Photo by Rick Daugherty
I’m a volunteer firefighter. My department consists of 28 men and two women. We make around 150 runs a year. We’re on duty 24/7/365 through central dispatch via a belt pager. I’ve done this a long time, and my experience has taught me that there is no typical run. Each call varies between structure, aircraft, industrial, wildfire, vehicle and hazmat incidents. We are also highly effective in extricating victims from vehicle crashes and RV accidents in the forest and waterways. We are the only department in our county that has a certified underwater dive/rescue squad. We protect 44 miles of Lake Huron shoreline, dozens of lakes and 50 miles of the AuSable River. Over half of our members are EMT’s.
Every department in the country is rated by ISO. This agency assigns an annual numeric grade based on insurance loss ratios, response times, training, and equipment inspections. We have the highest rating possible Well for a department of our size and scope. This reflects on how much premium is charged by insurance companies. We consistently outperform full-time major metropolitan departments.
How can this be? I believe it comes down to dedication and service mentality. We put community above personal agendas.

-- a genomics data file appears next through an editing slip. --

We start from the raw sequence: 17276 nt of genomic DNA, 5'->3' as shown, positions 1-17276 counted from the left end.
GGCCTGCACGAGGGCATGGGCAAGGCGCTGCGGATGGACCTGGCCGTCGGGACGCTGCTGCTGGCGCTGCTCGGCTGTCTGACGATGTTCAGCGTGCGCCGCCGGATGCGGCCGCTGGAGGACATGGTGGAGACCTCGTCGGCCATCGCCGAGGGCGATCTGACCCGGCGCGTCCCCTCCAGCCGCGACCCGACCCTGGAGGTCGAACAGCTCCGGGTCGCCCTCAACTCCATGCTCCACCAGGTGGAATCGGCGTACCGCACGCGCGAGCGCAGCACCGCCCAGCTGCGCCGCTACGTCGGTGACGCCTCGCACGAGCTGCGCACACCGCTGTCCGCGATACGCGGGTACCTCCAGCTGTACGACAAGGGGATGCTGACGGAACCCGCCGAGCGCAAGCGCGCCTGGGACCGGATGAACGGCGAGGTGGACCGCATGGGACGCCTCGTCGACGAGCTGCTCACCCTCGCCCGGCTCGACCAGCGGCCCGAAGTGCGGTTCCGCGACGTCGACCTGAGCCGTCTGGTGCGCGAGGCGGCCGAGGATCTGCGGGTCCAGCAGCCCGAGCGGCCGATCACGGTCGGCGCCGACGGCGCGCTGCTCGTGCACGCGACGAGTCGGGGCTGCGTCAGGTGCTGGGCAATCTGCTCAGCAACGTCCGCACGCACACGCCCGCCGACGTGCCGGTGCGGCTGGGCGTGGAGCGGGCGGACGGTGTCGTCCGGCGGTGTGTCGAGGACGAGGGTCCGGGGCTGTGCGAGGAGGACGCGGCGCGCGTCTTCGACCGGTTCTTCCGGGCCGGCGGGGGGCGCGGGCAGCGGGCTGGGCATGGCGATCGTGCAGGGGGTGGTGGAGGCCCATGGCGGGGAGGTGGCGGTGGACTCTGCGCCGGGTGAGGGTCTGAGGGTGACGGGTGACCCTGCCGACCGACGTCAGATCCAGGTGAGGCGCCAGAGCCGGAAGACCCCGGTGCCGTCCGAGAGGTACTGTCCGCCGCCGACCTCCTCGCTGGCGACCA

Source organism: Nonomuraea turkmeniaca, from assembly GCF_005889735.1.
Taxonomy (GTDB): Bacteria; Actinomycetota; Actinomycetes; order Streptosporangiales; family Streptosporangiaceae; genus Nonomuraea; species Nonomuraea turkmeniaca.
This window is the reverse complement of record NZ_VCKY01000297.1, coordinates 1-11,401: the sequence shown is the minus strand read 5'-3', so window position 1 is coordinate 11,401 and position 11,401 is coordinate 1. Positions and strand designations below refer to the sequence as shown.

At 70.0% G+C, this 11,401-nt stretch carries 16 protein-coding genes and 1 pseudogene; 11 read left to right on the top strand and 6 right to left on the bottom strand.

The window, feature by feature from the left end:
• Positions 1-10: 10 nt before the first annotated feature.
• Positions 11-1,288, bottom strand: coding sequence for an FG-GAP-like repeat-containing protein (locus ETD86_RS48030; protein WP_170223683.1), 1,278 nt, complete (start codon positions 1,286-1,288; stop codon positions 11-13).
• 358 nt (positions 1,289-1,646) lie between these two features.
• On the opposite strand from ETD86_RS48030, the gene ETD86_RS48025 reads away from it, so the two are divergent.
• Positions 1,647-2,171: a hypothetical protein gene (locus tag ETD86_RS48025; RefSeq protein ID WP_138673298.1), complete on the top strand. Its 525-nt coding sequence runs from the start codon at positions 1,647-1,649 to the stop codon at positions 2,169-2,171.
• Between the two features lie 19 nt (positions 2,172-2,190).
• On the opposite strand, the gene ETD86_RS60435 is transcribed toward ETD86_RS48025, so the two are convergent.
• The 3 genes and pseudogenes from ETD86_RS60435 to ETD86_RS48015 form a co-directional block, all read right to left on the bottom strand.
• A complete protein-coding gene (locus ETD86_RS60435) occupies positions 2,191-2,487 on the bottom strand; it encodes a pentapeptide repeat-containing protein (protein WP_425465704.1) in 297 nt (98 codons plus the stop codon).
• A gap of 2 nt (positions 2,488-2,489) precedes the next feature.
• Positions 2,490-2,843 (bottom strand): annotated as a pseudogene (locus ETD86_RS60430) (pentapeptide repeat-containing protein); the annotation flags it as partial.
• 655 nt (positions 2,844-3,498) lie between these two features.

As such, together we form a well oiled machine. When we arrive on scene, we click. We have a preset command and control protocol and size up and attack the most pressing challenge within seconds. We have a training meeting every Thursday at 7 p.m. and conduct special training on weekends.
Recently we had an ice-dive day where we used a chainsaw to cut a triangle of ice out of the water. We used the hole to insert divers, who swam in the water below ice to search for and rescue victims and property. As you can imagine, in this type of exercise there isn’t any margin for error. It’s high-risk and requires a total team effort to pull it off.
The moral to this story? I’d like to express to you this month that training your staff on how to prepare for out-of-the-box scenarios is priceless. Whether it’s a particularly irate customer or a large catering order gone wrong, things won’t always be smooth. When a problem arises, your staff should be prepared to handle it. Begin by thinking about the number of things that can go wrong in your operation, the points where a failure is most likely to occur. Then address them with your staff and teach them how to handle each respective situation should a meltdown occur in your absence. ❖
Big Dave Ostrander owned a highly successful independent pizzeria before becoming a consultant, speaker and internationally sought-after trainer. He is a monthly contributor to Pizza Today and leads seminars on operational topics for the family of Pizza Expo tradeshows.
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